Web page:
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Half of flood defence systems maintained at ‘minimal level’ - NAO

Half of Britain’s flood defence systems are being maintained at a “minimal level” and are like to “deteriorate faster” due to government budget cuts, according to a new report from the National Audit Office.

The NAO said that spending on flood prevention is “insufficient” and has been cut by 10% in real terms over the course of this government when one off emergency funding is excluded.

The Environment Agency, which maintains flood defences has improved the cost effectiveness of its flood risk spending, but the NAO report said it faced "difficult decisions around whether to continue maintaining some flood defences" or whether to let them "lapse".

Flooding devastated large parts of England after record rainfall last winter and David Cameron delivered £270m of emergency funding, claiming his government was now spending more than ever before.

This funding included an additional £35m for asset maintenance in both 2014-15 and 2015-16, but according to the NAO, in cash terms, this has only restored maintenance funding to 2010-11 levels. However, this represents a real terms decrease of 6% between 2010-11 and 2014-15.

As a result to these financial pressures five million homes in England are at risk of flooding this winter. The government’s own assessment shows climate change is increasing the risk by driving more extreme weather.

According to the NAO report, published on Wednesday, every £1 spent on flood defences prevented almost £10 in damage. The report noted: “Ad-hoc emergency spending is less good value than sustained maintenance.”

Amyas Morse, head of the NAO, said: “Against a background of tight resources, the Agency has improved how it prioritizes its spending, including on the maintenance of flood defences. On this measure the Agency is achieving value for money. However, if we set aside the emergency spending in response to last year’s floods, and give due credit for efficiency improvements, the underlying spending on flood defences has gone down. The Agency, as it recognizes, will need to make difficult decisions about whether to continue maintaining assets in some areas or let them lapse, increasing in future both the risk of floods and the potential need for more expensive ad hoc emergency solutions. The achievement of value for money in the long term remains significantly uncertain.”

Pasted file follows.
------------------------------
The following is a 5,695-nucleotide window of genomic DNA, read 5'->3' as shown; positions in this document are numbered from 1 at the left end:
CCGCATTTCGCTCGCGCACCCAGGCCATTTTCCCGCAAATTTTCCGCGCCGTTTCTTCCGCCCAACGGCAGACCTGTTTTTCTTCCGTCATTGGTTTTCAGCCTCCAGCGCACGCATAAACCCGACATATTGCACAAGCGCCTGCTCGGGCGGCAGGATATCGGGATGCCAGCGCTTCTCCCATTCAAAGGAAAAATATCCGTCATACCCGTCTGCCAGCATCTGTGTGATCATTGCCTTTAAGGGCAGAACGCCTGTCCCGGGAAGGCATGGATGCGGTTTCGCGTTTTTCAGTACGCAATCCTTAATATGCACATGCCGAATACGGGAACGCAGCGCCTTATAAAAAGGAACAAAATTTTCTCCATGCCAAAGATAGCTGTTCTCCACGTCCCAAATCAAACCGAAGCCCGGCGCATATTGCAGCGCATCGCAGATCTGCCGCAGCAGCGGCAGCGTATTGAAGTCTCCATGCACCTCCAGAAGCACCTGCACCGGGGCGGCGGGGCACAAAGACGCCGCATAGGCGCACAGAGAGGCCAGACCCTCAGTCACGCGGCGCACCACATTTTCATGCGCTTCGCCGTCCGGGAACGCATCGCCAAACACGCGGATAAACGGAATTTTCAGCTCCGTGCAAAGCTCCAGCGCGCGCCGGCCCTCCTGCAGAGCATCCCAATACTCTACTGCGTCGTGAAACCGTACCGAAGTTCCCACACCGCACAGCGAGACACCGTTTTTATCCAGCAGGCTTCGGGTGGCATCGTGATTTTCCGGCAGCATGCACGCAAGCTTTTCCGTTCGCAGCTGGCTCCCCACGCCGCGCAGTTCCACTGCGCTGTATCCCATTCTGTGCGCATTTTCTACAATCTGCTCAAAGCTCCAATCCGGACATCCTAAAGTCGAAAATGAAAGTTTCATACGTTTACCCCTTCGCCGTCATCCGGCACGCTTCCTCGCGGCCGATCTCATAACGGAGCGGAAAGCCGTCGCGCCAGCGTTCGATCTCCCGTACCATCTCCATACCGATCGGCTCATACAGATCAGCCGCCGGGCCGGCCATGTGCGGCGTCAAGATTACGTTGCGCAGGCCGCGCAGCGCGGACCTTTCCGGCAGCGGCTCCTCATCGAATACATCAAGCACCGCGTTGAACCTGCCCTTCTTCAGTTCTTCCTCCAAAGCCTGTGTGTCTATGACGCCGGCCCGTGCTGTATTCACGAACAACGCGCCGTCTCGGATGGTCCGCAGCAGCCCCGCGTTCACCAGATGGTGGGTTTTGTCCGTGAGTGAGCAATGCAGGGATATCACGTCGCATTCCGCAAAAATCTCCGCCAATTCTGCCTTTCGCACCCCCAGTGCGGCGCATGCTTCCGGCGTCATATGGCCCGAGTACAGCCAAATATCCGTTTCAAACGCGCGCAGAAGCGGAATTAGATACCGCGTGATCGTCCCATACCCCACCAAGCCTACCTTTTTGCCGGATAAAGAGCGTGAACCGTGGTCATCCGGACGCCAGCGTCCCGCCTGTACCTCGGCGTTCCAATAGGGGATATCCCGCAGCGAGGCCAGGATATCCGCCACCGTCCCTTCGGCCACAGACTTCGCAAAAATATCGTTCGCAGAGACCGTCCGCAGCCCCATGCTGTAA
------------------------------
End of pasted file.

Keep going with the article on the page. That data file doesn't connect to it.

The report also found that 86% of local authorities had failed to publish their flood risk strategies despite being required to do so by ministers since 2011.

Margaret Hodge MP, chair of the Commons public accounts committee, said: "I am deeply concerned that current levels of spending are not enough to maintain flood protection, with five million homes at risk of flooding and people's livelihoods in jeopardy."

She added that the cuts by the Department for Environment, Food and Rural Affairs were “alarming” and described the extra £270m as an “emergency bailout”.

Flooding minister Dan Rogerson MP said the NAO had drawn the wrong conclusion based on the wrong numbers.

“The NAO has drawn conclusions on funding based on inappropriate comparisons. We have invested £3.2bn in flood management and defences over the course of this parliament which is a real term increase and half a billion more than in the previous Parliament. This has allowed us to protect 165,000 families and households in vulnerable areas,” he said.

‪“Not only are we spending more than ever before, but we are also ensuring that our investment strategy will deliver long-term value for money. Next month, we will set out the first ever 6-year programme with record levels of investment, which will protect another 300,000 homes by the end of the decade."

(Image: c. Andrew Matthews and PA Wire)

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